Quoted without comment from Agha and Malley’s Three Men in a Boat, published in 2003, other than that this section has stayed with me in the years since it was published and still seems applicable:
Sharon sees the roadmap as a nuisance, Arafat as a diversion; Abu Mazen alone views it as worthwhile, but then again principally as a potential way out of the current mess. None of the three sees it for what it purports to be: a plan designed to reach a final settlement within three years. Not one of them truly believes in the logic of its gradualist, staged approach to peacemaking, which amounts to Oslo under a different name. Like so many plans before it, it is not its direct practical outcome that matters so much as its political effect—how its various actors will exploit it to maximize their very different, even contradictory goals.
In this, Sharon and Arafat bear striking similarities. Neither is in any particular hurry. Sharon believes that time is on his side, enabling him to continue his longstanding territorial expansion and bit by bit to further weaken an adversary he feels is already on the ropes. Arafat considers time his trusted ally as well. At the end of the day the Palestinians will still be there, and Israel, sooner or later, will have to relent. Neither man seems to fear the chaos and tumult of the present; each seems to believe he can endure it better than the other can. Power, they have learned, comes from surviving instability, not from seeking to end it. Both understand that to project a sense of desperation is already to have lost the war. Both know that roadmap or no roadmap, the battle must go on, in a shape and with an intensity yet to be determined.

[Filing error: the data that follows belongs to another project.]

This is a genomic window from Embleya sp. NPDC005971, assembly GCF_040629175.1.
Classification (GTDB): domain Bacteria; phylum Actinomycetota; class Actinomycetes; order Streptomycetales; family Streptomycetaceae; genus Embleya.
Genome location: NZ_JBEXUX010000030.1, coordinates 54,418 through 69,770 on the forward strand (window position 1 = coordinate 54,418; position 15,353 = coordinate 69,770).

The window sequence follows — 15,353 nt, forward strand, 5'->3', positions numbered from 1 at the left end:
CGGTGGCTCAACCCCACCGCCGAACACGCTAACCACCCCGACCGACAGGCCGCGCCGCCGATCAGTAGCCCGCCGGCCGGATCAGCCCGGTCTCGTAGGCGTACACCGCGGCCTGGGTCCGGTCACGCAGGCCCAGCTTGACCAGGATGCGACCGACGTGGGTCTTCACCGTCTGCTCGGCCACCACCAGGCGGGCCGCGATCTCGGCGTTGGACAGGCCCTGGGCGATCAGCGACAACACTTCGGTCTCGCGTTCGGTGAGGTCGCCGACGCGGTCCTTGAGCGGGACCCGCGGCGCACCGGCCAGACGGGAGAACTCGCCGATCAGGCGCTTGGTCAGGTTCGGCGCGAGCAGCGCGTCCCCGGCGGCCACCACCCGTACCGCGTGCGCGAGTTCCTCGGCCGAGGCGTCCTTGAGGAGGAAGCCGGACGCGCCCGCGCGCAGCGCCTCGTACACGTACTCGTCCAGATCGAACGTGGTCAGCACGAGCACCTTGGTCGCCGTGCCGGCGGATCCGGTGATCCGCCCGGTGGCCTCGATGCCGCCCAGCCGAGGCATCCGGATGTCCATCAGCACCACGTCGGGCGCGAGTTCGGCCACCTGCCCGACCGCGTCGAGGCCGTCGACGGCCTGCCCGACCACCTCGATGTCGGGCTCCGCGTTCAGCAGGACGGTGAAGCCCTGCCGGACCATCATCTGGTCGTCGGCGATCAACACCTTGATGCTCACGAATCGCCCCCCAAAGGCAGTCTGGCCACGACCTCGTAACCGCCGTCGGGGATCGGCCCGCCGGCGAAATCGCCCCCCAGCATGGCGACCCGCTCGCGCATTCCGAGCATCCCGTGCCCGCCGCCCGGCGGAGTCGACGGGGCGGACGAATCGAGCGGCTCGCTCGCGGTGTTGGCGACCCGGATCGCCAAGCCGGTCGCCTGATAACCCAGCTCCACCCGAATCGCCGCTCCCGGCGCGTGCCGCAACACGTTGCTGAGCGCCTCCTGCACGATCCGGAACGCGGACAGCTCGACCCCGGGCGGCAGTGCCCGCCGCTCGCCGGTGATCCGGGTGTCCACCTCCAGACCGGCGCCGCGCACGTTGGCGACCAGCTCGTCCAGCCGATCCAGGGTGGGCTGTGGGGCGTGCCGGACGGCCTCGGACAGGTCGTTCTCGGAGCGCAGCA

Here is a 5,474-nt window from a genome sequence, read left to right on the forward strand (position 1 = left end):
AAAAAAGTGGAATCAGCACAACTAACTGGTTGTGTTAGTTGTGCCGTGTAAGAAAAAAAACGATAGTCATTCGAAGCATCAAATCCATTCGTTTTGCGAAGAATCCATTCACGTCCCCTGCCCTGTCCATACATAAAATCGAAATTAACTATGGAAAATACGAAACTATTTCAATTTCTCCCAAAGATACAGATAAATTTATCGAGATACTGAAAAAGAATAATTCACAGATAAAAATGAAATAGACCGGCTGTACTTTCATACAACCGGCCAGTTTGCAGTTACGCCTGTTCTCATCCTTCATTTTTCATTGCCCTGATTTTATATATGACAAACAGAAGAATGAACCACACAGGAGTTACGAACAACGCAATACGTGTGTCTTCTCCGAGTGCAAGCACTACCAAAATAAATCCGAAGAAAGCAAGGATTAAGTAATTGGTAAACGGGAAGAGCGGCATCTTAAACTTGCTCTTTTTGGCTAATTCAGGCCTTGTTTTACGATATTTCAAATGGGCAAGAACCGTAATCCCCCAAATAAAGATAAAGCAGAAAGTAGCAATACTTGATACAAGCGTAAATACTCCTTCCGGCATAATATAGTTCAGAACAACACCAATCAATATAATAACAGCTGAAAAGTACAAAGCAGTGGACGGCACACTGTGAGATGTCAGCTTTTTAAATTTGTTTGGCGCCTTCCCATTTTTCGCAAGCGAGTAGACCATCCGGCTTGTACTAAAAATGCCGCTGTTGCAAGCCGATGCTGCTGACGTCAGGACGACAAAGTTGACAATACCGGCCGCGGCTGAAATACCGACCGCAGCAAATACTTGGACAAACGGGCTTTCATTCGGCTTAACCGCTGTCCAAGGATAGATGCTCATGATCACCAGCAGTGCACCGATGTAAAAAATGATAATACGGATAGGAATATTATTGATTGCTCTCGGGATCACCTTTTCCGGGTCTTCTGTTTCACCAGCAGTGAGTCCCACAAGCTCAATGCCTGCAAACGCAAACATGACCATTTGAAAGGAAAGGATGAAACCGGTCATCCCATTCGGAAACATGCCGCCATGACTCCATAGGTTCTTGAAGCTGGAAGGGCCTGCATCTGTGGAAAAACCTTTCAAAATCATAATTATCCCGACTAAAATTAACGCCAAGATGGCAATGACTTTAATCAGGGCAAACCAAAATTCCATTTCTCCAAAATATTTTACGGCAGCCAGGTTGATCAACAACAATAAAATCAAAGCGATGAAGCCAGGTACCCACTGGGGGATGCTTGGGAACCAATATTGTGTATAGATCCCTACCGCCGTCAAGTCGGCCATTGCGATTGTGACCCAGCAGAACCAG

15 March 2010 at 19:01
Thanks for posting this. I’ve been a fan of Feininger’s angular cathedral-light prism paintings since I was a boy. I wasn’t aware he did this type of thing.